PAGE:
There are four primary colours of Soulstone: Melee, Ranged, Caster, and Water/Air. They all start at level 1 by default, but can be merged to produce higher-level stones. Soulstones don’t do anything when held by heroes, but they can be placed inside a barracks to add new units to that barracks’ creep wave, with the unit spawned depending on the stone. The level 1 stones add a Militia, Wurm, Sheep, or Mur’gul Slave to the wave. Up to six stones may be placed in each barracks, and they cannot be removed.

Soulstones may be merged at the forge in each team’s base. The forge takes two stones, and merges them into a new one. The resulting stone will have level equal to the sum of the component stones. Examples:

  • Level 1 Melee + Level 1 Melee = Level 2 Melee (Footman)
  • Level 1 Melee + Level 2 Melee = Level 3 Melee (Grunt)
  • Level 2 Caster + Level 2 Caster = Level 4 Caster (Renegade Wizard)

The highest level of stone is 4. It is also possible to combine stones of different colour together to produce a unique result, but the new ‘mixed’ stone cannot be used in any further merges.

  • Level 2 Ranged + Level 2 Water/Air = Level 4 (Dragon Turtle), a ranged siege unit which can swim.

In total, there are 52 different units which can be produced via Soulstones. I like this mechanic for choosing units, particularly when compared to a direct listing of the 52 options. With Soulstones, units are tiered by ‘price’ in an intuitive way, the combination for a particular unit is easy to remember (or can be guessed by observing the unit in action), and there’s more than enough diversity to keep the game interesting.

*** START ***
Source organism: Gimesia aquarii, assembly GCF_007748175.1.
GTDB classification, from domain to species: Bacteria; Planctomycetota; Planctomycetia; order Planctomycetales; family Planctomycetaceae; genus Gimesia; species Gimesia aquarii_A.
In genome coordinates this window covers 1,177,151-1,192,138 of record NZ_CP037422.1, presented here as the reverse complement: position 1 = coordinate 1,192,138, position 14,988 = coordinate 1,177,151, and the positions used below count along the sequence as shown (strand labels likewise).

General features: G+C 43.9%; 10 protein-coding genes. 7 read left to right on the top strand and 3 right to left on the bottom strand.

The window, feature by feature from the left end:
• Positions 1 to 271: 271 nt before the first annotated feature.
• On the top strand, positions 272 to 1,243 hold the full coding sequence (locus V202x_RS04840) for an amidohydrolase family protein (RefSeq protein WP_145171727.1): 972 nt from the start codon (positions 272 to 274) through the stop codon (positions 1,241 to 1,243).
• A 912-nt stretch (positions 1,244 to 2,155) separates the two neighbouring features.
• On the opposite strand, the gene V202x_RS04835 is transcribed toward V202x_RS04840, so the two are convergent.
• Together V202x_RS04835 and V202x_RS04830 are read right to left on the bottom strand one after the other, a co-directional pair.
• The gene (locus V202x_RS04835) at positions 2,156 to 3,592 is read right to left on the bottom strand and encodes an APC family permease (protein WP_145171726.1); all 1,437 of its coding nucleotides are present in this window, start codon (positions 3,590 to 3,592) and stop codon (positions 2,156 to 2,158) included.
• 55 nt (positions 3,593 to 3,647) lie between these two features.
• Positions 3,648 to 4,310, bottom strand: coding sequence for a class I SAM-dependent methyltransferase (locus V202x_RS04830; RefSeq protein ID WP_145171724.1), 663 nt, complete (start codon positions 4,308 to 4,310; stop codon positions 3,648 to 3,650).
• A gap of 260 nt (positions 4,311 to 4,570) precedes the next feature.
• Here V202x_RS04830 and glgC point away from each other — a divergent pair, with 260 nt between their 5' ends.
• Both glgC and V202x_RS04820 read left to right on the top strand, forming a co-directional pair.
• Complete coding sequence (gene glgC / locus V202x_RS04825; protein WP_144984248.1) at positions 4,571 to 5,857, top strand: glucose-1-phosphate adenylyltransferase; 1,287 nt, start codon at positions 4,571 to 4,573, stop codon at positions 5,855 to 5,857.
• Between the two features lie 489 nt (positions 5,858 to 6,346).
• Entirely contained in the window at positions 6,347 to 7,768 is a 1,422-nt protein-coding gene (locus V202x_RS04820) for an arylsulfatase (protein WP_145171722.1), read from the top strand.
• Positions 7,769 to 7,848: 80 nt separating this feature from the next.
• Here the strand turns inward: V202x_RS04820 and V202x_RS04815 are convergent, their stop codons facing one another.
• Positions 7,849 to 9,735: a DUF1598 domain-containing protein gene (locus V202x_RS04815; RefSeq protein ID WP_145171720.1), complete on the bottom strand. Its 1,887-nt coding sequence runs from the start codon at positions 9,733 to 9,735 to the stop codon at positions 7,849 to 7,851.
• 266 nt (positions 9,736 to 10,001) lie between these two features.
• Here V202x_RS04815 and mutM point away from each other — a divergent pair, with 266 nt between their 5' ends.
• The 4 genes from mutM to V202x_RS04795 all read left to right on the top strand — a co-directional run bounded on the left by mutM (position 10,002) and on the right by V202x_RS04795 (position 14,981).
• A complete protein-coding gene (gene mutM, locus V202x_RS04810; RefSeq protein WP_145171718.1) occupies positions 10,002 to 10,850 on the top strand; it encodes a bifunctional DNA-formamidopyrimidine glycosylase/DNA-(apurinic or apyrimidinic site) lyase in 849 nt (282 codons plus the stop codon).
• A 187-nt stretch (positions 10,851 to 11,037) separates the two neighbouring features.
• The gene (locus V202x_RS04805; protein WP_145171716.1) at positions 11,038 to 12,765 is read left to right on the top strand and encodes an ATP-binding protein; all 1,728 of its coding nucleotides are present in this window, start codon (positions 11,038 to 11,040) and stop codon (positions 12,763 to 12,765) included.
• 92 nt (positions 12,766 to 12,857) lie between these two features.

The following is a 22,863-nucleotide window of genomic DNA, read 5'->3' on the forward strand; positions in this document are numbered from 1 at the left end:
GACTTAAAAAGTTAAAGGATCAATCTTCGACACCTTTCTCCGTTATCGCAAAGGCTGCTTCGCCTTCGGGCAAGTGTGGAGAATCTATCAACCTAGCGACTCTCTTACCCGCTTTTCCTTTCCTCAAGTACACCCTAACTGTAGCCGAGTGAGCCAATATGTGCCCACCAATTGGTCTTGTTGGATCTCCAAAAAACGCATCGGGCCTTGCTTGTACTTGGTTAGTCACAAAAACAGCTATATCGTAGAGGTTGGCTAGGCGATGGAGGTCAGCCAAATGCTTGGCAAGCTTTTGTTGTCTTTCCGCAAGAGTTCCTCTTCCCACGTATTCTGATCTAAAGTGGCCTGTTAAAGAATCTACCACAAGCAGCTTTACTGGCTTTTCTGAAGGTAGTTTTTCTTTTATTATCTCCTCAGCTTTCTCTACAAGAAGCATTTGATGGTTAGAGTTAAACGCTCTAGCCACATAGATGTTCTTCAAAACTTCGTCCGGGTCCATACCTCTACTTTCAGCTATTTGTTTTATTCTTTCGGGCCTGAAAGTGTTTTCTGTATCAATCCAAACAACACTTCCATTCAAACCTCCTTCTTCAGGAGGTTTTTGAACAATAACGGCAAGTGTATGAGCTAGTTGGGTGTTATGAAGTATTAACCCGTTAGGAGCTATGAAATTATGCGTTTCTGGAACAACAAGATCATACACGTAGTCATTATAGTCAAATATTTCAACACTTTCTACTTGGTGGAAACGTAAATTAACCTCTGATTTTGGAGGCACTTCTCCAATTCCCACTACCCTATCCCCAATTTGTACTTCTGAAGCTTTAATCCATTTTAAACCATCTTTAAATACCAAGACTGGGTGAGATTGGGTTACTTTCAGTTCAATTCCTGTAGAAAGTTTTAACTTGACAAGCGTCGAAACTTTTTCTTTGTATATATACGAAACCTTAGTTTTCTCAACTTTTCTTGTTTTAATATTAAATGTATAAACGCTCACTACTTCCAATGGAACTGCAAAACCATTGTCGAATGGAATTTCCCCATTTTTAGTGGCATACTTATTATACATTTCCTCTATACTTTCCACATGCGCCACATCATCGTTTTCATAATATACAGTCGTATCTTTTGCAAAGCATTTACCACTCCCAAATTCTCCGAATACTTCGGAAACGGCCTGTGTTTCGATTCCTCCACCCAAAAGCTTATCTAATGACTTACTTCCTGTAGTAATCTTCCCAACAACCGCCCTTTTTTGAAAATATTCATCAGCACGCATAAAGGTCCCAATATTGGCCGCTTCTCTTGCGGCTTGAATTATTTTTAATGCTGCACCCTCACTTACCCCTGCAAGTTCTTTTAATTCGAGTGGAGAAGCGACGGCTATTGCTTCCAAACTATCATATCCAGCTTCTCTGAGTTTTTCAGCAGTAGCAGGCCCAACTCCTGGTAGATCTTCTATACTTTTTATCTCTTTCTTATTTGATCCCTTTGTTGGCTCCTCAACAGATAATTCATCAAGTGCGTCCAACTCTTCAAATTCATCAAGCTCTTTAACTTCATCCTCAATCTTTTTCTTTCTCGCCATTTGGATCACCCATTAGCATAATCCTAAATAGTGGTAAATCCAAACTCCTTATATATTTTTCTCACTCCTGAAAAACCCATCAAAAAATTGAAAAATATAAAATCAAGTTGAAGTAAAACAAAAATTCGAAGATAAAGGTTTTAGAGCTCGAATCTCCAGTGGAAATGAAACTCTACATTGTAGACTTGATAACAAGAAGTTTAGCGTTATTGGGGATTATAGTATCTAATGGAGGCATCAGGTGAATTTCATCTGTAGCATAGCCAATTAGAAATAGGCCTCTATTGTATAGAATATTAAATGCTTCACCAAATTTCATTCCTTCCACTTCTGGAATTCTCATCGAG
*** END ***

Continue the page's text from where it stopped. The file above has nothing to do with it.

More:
If you don’t want to rely on randomly dropped Soulstones, or prefer to accelerate your troop production, it’s possible to buy Soulstones directly from a shop in your base, though you need a special resource called Diamonds to pay for them.


Occasionally, the game will announce a new quest, which reward diamonds upon completion. These are a secondary player resource (like gold) which is primarily used for buying Soulstones. Usually, quests take the form of some neutral creeps being spawned on the map, with a bounty of diamonds for killing them. There’s also the ‘gladiator’ quest, where killing a hero or stash within the next 30 seconds will grant bonus gold and diamonds, and a couple of others.

Suddenly: a dragon!

Item Drops and Stashes:

At the beginning of each match, players select their hero, and choose a “stash”: a special unit dedicated to the storage and delivery of items. There are three types of stash available:

  • Stationary Stash: This unit behaves like the stash in DotA, it’s a place to secure any items you don’t want to leave lying around. As the name implies, this stash can’t move and remains in your base for the entire game. It has plenty of life, a ranged attack, and strong defensive abilities like temporary magic immunity, life drain, and mana shield.